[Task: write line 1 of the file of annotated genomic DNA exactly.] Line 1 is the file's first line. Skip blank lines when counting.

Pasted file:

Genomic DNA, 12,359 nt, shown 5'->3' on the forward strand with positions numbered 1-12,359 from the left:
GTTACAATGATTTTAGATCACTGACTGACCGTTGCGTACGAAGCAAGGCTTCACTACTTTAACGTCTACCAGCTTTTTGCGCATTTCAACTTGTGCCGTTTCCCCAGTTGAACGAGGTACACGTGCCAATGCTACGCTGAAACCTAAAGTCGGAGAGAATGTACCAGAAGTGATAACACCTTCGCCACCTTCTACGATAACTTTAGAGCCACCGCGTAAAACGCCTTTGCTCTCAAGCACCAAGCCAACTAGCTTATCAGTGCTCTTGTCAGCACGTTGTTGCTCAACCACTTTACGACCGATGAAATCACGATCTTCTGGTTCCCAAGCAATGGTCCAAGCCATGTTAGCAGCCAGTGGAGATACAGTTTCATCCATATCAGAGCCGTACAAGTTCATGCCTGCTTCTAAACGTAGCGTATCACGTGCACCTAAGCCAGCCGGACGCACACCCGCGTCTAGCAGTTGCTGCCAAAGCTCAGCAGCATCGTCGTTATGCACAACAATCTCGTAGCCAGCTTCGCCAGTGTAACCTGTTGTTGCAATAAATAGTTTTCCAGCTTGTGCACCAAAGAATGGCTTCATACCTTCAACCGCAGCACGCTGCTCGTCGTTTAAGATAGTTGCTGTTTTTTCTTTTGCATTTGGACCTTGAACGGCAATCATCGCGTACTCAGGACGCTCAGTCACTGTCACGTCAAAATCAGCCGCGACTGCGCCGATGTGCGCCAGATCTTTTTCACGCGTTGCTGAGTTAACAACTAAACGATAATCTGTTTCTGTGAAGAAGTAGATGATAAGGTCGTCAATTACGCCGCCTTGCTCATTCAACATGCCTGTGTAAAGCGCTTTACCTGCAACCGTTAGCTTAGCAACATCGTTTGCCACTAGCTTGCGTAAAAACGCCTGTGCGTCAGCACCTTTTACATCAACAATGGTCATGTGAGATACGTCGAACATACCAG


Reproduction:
Genomic DNA, 12,359 nt, shown 5'->3' on the forward strand with positions numbered 1-12,359 from the left: